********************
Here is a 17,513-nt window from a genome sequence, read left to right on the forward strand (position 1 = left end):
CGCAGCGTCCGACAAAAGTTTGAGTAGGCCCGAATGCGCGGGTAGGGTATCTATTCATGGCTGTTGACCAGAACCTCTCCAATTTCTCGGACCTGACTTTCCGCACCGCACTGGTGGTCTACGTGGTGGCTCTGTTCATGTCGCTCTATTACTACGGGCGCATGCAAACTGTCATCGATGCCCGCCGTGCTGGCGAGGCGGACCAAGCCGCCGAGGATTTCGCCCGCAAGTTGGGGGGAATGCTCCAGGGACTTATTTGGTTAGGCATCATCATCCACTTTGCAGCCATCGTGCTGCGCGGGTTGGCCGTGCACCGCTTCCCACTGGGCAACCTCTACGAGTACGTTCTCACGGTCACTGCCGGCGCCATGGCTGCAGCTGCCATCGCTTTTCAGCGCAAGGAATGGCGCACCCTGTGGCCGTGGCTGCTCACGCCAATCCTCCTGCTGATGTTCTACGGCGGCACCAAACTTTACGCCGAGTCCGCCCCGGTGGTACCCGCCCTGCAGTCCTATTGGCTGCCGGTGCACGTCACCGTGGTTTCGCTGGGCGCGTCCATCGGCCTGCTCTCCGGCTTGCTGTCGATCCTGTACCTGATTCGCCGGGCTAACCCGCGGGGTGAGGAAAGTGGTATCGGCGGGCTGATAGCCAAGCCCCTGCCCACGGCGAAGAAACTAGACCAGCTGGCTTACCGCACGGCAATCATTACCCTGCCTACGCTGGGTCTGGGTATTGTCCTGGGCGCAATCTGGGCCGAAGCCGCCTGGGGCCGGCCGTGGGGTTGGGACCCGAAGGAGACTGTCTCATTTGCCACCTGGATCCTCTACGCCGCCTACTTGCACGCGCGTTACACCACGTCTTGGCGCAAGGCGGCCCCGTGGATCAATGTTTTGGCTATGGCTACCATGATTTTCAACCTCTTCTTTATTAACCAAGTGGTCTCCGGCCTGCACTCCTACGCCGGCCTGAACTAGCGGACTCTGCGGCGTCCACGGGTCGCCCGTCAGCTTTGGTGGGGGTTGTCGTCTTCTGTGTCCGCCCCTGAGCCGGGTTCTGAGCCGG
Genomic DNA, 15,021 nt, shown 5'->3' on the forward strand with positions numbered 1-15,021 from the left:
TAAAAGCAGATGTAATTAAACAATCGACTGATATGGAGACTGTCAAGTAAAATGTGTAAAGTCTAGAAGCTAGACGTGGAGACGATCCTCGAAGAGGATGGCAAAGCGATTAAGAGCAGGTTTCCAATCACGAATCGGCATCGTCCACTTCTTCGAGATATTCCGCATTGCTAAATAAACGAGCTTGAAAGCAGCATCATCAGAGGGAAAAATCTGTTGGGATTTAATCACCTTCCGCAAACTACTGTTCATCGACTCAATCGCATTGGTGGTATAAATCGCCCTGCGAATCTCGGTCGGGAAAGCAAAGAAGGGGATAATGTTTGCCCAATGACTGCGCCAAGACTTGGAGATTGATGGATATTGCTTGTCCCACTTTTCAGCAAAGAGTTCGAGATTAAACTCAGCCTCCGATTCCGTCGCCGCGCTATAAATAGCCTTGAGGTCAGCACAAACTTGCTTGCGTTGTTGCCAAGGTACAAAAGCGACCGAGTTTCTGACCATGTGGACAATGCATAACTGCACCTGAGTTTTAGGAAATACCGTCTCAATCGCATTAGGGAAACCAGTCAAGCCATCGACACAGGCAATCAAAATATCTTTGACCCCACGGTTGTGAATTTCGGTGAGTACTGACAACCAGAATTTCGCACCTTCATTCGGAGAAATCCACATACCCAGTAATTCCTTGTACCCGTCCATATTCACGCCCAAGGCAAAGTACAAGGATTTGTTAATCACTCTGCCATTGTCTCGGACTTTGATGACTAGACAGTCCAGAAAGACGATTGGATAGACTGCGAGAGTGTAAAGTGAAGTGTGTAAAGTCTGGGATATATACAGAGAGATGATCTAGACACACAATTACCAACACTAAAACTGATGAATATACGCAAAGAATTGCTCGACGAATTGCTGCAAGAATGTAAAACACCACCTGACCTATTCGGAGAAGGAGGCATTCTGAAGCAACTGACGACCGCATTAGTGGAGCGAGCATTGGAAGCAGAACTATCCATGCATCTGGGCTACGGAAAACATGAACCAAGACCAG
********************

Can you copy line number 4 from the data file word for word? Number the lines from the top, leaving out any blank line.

TAAAAGCAGATGTAATTAAACAATCGACTGATATGGAGACTGTCAAGTAAAATGTGTAAAGTCTAGAAGCTAGACGTGGAGACGATCCTCGAAGAGGATGGCAAAGCGATTAAGAGCAGGTTTCCAATCACGAATCGGCATCGTCCACTTCTTCGAGATATTCCGCATTGCTAAATAAACGAGCTTGAAAGCAGCATCATCAGAGGGAAAAATCTGTTGGGATTTAATCACCTTCCGCAAACTACTGTTCATCGACTCAATCGCATTGGTGGTATAAATCGCCCTGCGAATCTCGGTCGGGAAAGCAAAGAAGGGGATAATGTTTGCCCAATGACTGCGCCAAGACTTGGAGATTGATGGATATTGCTTGTCCCACTTTTCAGCAAAGAGTTCGAGATTAAACTCAGCCTCCGATTCCGTCGCCGCGCTATAAATAGCCTTGAGGTCAGCACAAACTTGCTTGCGTTGTTGCCAAGGTACAAAAGCGACCGAGTTTCTGACCATGTGGACAATGCATAACTGCACCTGAGTTTTAGGAAATACCGTCTCAATCGCATTAGGGAAACCAGTCAAGCCATCGACACAGGCAATCAAAATATCTTTGACCCCACGGTTGTGAATTTCGGTGAGTACTGACAACCAGAATTTCGCACCTTCATTCGGAGAAATCCACATACCCAGTAATTCCTTGTACCCGTCCATATTCACGCCCAAGGCAAAGTACAAGGATTTGTTAATCACTCTGCCATTGTCTCGGACTTTGATGACTAGACAGTCCAGAAAGACGATTGGATAGACTGCGAGAGTGTAAAGTGAAGTGTGTAAAGTCTGGGATATATACAGAGAGATGATCTAGACACACAATTACCAACACTAAAACTGATGAATATACGCAAAGAATTGCTCGACGAATTGCTGCAAGAATGTAAAACACCACCTGACCTATTCGGAGAAGGAGGCATTCTGAAGCAACTGACGACCGCATTAGTGGAGCGAGCATTGGAAGCAGAACTATCCATGCATCTGGGCTACGGAAAACATGAACCAAGACCAG